Thanks for your interest in having Intel GPA support the OpenGL* API. I'm assuming that you are specifically talking about OpenGL support on the Windows* OS, as we already support OpenGL on Android*.
In any case, I've forwarded your request to the Development Team for consideration in a future release.
Thanks for your request about OpenGL* support by the Intel GPA product -- can you provide more information about your intended use? For example, what platform (I'm assuming you mean Windows*, but which version), what level(s) of the OpenGL* API, and are you developing games or media applications? Are you trying to analyze and optimize performance, and/or do you want to debug an application during it's development? And which tools do you need: Intel GPA System Analyzer, Intel GPA Frame Analyzer, Intel GPA Platform Analyzer?
And please add anything else that you can think of that would help us raise the priority of this request -- we're trying to juggle requests from different customers with limited development resources, and want to add features that maximize the benefit to the Intel GPA user community.
On the odd change that I can make a difference (I fully understand that your resources are limited), I would just like to add my vote for this feature.
I am an independent game developer, and to support multiple platforms our in-house engine runs directly on OpenGL. We do not do anything terribly out of the ordinary with it, mostly drawing (lots of) sprites with anything from simple to fairly complex (multiple texture lookups and heavy calculations) shaders. We also make heavy use of post processing for a number of effects.
I must say I was surprised to see how well the new generations of Intel HD Graphics chips perform, but especially since I got my HD Graphics 4600, I have been using that a lot when developing on the road. Given that at least the more higher end chips are very capable of running our games, and there seems to be a trend for more and more computers (especially smaller laptops) to not have any dedicated graphics chip at all, we of course want to support these.
Now, while as I just said that our games run fine at the moment, we would of course like to optimise them as much as possible, so that we can deliver the best possible visual fidelity without crashing our framerates. For this it would be extremely useful to us, if GPA supported at least the forward compatible feature set of OpenGL 3.0, or the core profile of OpenGL 3.2 (due to cross-platform, and compatibility with Sandy Bridge, we only use 3.0 features).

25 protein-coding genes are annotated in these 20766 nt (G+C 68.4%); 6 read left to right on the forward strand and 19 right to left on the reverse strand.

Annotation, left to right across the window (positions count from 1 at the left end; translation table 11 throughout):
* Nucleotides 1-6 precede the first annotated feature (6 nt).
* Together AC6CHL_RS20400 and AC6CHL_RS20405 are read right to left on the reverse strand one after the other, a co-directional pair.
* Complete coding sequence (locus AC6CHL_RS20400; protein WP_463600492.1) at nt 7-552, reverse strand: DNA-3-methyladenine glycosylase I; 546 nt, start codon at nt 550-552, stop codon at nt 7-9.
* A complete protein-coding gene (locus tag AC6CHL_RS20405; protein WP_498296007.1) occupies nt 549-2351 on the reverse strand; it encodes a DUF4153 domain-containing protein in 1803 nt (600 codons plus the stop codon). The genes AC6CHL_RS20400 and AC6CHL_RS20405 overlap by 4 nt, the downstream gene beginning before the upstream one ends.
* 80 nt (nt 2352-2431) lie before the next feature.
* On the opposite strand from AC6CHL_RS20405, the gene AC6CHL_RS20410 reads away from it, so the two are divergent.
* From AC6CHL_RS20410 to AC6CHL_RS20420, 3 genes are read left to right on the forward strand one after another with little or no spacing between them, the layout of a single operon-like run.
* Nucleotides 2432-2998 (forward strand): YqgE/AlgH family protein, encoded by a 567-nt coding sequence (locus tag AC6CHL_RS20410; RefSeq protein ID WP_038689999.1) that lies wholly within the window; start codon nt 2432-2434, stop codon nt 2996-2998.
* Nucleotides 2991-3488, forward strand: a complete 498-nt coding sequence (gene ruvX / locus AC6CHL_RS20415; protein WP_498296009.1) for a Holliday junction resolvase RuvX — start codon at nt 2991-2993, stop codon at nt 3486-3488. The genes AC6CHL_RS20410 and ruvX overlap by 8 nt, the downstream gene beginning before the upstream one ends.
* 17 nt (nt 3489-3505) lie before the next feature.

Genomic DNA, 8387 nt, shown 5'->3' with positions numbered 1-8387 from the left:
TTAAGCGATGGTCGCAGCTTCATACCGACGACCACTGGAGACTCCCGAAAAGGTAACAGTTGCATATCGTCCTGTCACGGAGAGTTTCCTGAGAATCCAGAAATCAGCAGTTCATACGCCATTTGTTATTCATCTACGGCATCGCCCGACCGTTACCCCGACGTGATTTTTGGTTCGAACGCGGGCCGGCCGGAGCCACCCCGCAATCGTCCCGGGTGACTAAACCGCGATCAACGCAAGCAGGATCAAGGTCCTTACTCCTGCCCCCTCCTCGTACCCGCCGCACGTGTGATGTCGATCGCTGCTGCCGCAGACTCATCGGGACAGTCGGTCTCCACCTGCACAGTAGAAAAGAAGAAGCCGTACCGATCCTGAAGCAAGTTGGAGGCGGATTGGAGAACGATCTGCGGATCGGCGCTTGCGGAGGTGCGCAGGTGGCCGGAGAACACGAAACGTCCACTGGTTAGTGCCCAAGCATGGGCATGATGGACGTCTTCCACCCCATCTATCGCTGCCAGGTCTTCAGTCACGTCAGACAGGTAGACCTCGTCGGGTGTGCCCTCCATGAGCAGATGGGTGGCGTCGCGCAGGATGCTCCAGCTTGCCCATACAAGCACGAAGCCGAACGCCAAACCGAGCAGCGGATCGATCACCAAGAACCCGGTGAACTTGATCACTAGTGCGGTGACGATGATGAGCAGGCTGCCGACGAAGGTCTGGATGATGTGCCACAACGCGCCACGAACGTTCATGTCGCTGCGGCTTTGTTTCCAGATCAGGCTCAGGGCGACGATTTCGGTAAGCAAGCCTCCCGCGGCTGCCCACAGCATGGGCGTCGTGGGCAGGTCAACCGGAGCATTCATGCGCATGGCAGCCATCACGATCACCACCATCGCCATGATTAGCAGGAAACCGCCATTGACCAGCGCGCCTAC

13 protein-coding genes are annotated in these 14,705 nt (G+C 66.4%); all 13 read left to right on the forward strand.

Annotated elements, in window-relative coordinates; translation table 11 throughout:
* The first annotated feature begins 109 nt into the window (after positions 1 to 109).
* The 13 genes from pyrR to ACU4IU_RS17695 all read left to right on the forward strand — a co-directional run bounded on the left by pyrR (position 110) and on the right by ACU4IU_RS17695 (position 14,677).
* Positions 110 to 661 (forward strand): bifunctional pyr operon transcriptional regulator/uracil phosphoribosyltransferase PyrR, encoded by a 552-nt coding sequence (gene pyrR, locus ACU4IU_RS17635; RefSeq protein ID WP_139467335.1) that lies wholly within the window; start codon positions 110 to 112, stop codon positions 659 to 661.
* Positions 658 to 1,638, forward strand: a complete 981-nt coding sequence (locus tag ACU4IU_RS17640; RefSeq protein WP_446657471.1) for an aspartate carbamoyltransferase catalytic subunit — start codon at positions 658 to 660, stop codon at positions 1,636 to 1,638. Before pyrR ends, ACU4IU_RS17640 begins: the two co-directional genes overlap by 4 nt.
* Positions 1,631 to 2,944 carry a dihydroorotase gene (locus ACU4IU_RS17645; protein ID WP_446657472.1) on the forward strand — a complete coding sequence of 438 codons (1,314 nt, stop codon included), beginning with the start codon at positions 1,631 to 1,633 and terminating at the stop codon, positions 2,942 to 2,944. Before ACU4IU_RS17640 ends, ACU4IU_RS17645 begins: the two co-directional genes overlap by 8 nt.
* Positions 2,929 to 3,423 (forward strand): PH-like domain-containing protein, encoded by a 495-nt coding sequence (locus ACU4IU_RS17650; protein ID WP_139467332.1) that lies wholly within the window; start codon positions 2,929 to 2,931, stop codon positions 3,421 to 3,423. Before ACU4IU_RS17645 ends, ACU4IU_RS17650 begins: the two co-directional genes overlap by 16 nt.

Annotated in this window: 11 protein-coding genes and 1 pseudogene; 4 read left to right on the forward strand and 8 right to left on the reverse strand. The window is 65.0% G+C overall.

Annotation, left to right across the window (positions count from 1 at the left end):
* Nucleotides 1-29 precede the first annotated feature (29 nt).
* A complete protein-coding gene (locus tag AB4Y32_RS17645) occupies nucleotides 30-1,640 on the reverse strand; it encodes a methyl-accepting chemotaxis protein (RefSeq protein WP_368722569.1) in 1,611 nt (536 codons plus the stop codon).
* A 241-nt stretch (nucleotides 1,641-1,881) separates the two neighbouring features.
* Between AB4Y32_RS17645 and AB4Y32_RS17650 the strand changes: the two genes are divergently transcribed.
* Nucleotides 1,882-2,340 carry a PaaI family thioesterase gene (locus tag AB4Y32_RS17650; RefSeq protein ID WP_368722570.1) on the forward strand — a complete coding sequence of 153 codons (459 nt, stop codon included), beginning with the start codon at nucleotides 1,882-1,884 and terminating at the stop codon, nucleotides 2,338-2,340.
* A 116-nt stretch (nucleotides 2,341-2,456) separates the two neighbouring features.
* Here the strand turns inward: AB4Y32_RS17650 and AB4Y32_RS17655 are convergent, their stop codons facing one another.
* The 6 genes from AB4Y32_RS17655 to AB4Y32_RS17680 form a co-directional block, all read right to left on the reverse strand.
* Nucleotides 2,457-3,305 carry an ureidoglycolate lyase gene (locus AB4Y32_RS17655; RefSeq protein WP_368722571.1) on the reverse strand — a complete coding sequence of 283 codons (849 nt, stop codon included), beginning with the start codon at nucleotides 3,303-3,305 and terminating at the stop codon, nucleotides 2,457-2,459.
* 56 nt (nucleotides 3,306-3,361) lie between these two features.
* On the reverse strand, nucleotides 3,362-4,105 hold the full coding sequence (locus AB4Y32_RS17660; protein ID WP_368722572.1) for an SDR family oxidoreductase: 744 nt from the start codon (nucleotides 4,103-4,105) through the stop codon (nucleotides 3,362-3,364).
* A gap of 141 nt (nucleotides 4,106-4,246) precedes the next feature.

In terms of platforms, we mostly develop on Windows 7/8, so being able to use GPA there would be most important for us. But being able to also check out OSX and Linux builds before releases would certainly be a plus. Also, as is probably clear from the above, the Frame Analyzer would be the tool we are missing most at the moment. Profiling and measuring CPU time is fairly easy, while the nature of OpenGL makes it difficult to understand what draw calls have what performance cost under what circumstances.
Alright, enough from me. Thanks for hearing me out!
Thanks for the detailed description of how OpenGL is important for you, and what you need to be successful.
The reason you haven't seen anything published about OpenGL on Windows is because it's Intel's policy to not discuss what features will be or will not be included in future products. We understand your needs (and you are not the first to request this), but we are constantly trying to determine the best "bang per buck" -- the benefit to our customers of adding a specific feature versus the resources required to implement it.
So at this time, the only support that Intel GPA provides for OpenGL is for OpenGL-ES on Android phones and tablets. Check out the Android versions of both Intel GPA Frame Analyzer and Intel Frame Debugger.
Thanks for your use of Intel GPA, and sorry that the product doesn't currently support OpenGL on Windows.
Thanks for the feedback on what we can do to help improve the GPA product.
So a follow-up question for you -- when you talk about an OpenGL Profiler, I'm assuming that this means that you're mostly interested in the Platform Analyzer tool -- is this correct, or do you need some or all of the other tools as well?